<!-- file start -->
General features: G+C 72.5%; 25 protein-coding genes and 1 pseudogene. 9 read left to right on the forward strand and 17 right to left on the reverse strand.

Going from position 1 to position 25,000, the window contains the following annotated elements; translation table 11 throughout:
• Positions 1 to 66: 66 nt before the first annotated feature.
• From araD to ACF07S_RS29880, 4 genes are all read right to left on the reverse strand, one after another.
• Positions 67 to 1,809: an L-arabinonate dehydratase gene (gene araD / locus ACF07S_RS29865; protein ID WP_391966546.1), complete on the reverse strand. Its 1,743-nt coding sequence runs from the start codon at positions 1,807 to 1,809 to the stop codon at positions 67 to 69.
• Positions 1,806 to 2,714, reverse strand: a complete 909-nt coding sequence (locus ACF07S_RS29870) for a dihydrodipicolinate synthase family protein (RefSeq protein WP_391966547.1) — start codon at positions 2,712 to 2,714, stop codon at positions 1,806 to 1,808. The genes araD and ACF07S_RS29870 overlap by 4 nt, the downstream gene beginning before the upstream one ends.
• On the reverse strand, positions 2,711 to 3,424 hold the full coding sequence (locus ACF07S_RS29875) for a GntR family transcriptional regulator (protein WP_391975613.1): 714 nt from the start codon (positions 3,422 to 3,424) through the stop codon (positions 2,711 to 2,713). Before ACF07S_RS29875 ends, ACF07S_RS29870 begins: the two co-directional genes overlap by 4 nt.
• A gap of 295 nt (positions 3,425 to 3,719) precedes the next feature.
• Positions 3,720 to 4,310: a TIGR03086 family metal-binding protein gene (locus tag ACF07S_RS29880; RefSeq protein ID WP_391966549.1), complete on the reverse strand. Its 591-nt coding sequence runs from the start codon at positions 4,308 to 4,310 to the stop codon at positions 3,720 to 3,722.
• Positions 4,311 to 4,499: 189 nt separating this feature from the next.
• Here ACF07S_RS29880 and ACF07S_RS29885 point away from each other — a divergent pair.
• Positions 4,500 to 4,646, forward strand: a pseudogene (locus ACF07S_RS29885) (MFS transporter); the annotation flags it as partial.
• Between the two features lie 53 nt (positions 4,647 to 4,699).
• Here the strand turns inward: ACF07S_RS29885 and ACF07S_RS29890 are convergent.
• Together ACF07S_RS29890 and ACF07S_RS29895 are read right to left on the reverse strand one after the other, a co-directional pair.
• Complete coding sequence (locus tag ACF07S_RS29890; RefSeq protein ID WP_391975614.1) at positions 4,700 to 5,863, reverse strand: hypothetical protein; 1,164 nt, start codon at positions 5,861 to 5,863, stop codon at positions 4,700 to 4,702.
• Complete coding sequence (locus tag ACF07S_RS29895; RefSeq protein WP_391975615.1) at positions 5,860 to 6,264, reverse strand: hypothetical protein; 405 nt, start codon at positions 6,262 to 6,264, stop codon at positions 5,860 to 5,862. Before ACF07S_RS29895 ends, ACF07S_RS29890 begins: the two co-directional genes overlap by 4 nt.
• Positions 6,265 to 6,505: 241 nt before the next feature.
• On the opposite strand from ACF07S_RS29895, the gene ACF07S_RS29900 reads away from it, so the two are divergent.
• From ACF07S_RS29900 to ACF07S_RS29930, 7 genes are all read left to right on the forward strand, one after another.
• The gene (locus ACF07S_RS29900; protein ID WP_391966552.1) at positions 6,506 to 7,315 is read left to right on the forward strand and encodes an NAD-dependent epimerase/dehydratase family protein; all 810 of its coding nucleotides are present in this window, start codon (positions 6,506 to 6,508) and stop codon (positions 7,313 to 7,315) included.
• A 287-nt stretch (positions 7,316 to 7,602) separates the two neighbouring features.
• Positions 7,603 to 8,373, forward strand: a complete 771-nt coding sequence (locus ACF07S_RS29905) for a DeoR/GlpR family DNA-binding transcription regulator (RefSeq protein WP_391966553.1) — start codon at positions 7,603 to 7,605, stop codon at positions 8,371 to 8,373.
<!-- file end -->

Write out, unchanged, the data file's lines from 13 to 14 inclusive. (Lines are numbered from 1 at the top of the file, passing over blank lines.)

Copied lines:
• Between the two features lie 53 nt (positions 4,647 to 4,699).
• Here the strand turns inward: ACF07S_RS29885 and ACF07S_RS29890 are convergent.